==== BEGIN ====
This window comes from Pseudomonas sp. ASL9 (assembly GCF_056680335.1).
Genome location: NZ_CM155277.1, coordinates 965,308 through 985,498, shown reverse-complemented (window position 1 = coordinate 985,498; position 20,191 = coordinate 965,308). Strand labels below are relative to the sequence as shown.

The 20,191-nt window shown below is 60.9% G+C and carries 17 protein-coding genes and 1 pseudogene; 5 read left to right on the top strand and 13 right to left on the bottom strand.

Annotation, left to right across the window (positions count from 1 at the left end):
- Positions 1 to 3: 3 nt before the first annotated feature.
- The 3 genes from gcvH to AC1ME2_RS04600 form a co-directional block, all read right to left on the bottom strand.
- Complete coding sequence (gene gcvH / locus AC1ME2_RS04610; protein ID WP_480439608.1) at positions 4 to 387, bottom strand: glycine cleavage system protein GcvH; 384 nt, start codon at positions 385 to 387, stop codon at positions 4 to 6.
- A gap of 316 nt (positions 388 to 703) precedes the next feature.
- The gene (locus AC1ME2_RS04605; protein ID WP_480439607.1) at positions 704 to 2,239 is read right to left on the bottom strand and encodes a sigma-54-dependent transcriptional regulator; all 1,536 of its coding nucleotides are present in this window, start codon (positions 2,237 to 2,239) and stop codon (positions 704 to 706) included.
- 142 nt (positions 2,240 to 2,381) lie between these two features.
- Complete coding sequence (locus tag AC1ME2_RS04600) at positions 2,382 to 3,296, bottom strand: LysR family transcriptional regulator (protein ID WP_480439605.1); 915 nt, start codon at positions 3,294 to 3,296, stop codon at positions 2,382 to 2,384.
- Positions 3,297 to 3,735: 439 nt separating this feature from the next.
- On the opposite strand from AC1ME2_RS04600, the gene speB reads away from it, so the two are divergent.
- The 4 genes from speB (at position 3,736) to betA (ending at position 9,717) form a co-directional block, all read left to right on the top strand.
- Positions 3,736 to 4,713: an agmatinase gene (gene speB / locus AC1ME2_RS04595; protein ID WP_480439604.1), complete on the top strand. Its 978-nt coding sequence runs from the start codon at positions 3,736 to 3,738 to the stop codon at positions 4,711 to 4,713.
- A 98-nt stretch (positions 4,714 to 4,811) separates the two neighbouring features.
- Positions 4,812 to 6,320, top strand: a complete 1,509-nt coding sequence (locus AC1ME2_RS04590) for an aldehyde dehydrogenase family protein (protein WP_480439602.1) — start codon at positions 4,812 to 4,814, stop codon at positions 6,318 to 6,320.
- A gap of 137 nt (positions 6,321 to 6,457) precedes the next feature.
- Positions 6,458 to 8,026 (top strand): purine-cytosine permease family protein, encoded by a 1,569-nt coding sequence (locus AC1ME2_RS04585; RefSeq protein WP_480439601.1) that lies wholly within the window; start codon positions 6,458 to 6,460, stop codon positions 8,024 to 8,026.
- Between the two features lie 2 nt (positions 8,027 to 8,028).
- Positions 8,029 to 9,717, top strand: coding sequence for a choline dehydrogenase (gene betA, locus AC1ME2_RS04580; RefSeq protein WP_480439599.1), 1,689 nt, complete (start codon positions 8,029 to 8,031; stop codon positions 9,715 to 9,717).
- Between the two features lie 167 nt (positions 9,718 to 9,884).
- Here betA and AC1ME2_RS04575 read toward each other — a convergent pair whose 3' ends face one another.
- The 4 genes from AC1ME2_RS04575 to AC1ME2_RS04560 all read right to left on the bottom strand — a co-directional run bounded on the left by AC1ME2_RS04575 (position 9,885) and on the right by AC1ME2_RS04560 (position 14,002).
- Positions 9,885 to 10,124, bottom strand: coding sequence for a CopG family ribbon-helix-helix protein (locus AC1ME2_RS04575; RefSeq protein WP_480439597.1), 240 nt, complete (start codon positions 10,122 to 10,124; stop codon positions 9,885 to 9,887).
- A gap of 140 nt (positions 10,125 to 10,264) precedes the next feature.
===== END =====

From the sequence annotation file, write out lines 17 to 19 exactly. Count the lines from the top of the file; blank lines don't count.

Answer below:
- Positions 4,812 to 6,320, top strand: a complete 1,509-nt coding sequence (locus AC1ME2_RS04590) for an aldehyde dehydrogenase family protein (protein WP_480439602.1) — start codon at positions 4,812 to 4,814, stop codon at positions 6,318 to 6,320.
- A gap of 137 nt (positions 6,321 to 6,457) precedes the next feature.
- Positions 6,458 to 8,026 (top strand): purine-cytosine permease family protein, encoded by a 1,569-nt coding sequence (locus AC1ME2_RS04585; RefSeq protein WP_480439601.1) that lies wholly within the window; start codon positions 6,458 to 6,460, stop codon positions 8,024 to 8,026.